The digital economy might have won out in short-term spending measures in Budget 2015.

But when it comes to dealing with the longer-term challenges posed by the "digital age" - including meeting future skills demands - opposition leader Bill Shorten has marked the Government's Budget 2015 as a "fail".

"The truth is the 2015 Budget is silent on the big picture, the next decade, the long run," Shorten said in his budget reply speech.

"I want to create jobs and grow the economy."

In an address that had more in common with an election campaign launch than a budget reply, Shorten unveiled a series of measures that bring science, technology, engineering and mathematics (STEM) to the forefront of policy thinking - and which Labor would pursue should it return to power.

"New jobs of the future require new skills," Shorten said.

"Designing skills, coding skills – building, refining, adapting and servicing the machines and supply chains of a new age."

Shorten said that "three out of every four" of the fastest growing occupations in Australia required STEM skills, and yet the number of students attaining those skills remained low.

But Shorten indicated he wanted students' exposure to STEM fields to begin at a much earlier age - echoing the calls of ACS president Brenda Aynsley and mathematician and broadcaster Adam Spencer.

"Digital technologies, computer science and coding – the language of computers and technology - should be taught in every primary and ever secondary school in Australia," Shorten said.

"Coding is the literacy of the 21st Century. And under Labor, every young Australian will have the chance to read, write and work with the global language of the digital age."

Shorten committed to make coding in schools a "national priority". He also said he would write off the HECS debts of 100,000 STEM students; offer training to 25,000 STEM graduates to become teachers, and offer existing teachers the chance to skill up on STEM subjects.

"We will [also] encourage more women to study, teach and work in these fields," he said.

Growing seed capital

Another centrepiece of Shorten's strategy is a $500 million smart investment fund to back "great Australian ideas".

"Our smart investment fund will partner with venture capitalists and fund managers to invest in early stage and high potential companies," he said. "Our model has a definite, proven record of success both here and abroad."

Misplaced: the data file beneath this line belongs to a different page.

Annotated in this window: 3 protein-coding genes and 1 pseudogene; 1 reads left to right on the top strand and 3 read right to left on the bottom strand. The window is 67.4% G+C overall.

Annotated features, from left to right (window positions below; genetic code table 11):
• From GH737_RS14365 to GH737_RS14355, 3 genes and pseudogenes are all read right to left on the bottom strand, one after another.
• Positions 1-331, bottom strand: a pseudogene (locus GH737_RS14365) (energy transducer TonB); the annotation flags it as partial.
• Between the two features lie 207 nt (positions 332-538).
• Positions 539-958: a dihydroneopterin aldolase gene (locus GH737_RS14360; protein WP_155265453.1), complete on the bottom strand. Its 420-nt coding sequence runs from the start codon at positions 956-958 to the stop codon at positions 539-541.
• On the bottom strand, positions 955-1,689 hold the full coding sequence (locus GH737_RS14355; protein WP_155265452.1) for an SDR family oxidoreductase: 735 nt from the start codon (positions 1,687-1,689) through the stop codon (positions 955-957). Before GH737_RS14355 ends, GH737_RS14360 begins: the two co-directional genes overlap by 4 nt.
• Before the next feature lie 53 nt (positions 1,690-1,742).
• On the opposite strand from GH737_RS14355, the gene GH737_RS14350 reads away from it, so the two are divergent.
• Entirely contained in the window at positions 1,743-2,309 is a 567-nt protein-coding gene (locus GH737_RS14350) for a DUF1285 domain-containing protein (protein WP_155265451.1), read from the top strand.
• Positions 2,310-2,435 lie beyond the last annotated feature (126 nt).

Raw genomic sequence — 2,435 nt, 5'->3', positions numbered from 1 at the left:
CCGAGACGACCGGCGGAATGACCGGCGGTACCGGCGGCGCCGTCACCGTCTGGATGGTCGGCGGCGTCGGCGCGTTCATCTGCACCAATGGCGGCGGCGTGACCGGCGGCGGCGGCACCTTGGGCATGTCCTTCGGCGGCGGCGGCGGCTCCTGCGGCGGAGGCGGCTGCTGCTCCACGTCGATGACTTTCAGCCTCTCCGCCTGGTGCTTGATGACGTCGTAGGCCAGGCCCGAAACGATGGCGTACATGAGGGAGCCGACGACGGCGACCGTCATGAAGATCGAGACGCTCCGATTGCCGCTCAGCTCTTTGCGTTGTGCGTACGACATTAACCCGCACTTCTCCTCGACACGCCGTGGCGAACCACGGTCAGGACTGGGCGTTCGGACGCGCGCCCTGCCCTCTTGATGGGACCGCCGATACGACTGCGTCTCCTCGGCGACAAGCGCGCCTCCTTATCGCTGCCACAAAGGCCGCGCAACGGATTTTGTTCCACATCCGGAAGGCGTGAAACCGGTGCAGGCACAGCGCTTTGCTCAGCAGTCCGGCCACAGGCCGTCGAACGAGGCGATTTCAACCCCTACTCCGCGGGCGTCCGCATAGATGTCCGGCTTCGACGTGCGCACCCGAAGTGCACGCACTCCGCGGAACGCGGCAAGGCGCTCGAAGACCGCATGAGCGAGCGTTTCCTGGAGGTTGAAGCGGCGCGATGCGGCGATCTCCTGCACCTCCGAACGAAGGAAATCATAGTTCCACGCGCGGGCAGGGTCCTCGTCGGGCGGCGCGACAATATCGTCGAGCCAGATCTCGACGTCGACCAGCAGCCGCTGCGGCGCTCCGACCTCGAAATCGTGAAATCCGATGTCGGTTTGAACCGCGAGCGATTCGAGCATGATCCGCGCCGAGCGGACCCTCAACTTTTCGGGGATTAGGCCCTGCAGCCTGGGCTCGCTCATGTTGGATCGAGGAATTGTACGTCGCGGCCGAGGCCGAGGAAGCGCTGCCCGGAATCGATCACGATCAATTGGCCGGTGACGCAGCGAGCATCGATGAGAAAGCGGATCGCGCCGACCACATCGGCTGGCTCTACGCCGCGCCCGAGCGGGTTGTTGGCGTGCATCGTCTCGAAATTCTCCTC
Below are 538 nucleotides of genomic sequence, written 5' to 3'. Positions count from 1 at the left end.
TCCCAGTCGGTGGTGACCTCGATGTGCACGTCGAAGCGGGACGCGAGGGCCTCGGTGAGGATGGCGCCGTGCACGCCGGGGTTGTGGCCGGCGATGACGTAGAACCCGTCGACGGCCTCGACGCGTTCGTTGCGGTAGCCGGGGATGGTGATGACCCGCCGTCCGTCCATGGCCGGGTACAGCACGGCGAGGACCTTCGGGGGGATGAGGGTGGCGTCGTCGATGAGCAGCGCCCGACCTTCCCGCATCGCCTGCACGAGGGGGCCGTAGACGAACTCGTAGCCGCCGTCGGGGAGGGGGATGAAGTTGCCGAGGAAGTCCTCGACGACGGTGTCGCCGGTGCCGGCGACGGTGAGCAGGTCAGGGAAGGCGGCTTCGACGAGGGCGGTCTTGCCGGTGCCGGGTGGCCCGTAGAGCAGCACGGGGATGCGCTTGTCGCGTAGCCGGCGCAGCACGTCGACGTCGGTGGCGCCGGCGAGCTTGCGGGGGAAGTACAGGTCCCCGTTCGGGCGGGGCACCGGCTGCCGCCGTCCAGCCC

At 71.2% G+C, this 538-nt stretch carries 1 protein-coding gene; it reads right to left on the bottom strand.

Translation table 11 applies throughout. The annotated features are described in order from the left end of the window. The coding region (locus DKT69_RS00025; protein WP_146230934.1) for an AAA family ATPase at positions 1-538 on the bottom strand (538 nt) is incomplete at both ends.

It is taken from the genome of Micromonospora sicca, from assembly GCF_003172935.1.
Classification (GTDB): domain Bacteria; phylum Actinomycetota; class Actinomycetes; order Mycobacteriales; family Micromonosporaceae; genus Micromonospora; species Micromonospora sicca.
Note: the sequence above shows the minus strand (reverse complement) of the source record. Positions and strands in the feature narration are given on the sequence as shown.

He also committed to work with the banking and finance industry to establish a "partial guarantee scheme, StartUp Finance, to help more Australians convert their great ideas into good businesses."

"We will enable entrepreneurs to access the capital they need to start and grow their enterprises," he said.

Re-funding research

Labor was also keen to restore funding to research and development, at a time when the likes of CSIRO, universities and other bodies are facing cuts and a lack of avenues to fund research projects.

"We should aspire, together: universities, industry, the people and the Parliament to devote 3 percent of our GDP to research and development by the end of the next decade," he said.

Shorten believed that research could benefit the economy at large.

"I want more Australians making breakthroughs and adapting technology here in Australia, and more Australian businesses sharing in the benefits of that technology: in our warehouses, in our factories, in our farms and design firms," he said.

"Innovation offers opportunities everywhere: smarter farming and safer food, more liveable cities and better transport."

ACS calls for bi-partisan approach

ACS CEO Andrew Johnson welcomed the announcement, but warned that the timetable needed to be brought forward.

“It’s great to see the announcements in last night’s budget reply speech, but we simply can’t wait until 2017 to implement this. The ACS urges bipartisanship from our political parties on this critical issue. Together with the strong support for coding and STEM skills we are now seeing from the business community, the ACS believes we now have a powerful platform and alignment of views to take these initiatives forward immediately.” Mr Johnson said.

“In the UK, the Government has worked collaboratively with the British Computer Society and the ICT industry to help train teachers who can then go on to teach coding. It is already happening over there and we and the business community stand ready to work with the political parties to get this underway in Australia, so we can start building a skilled digital workforce for the future”.

The ACS particularly welcomes initiatives to increase tertiary STEM study levels.

“We have long been flagging the issue around declining enrolments in the STEM disciplines, and we certainly welcome changes to encourage greater participation.”

“Ultimately, we see this as a wonderful opportunity us ensure Australia has the skills, the jobs and the workforce needed to prosper in a digital future.”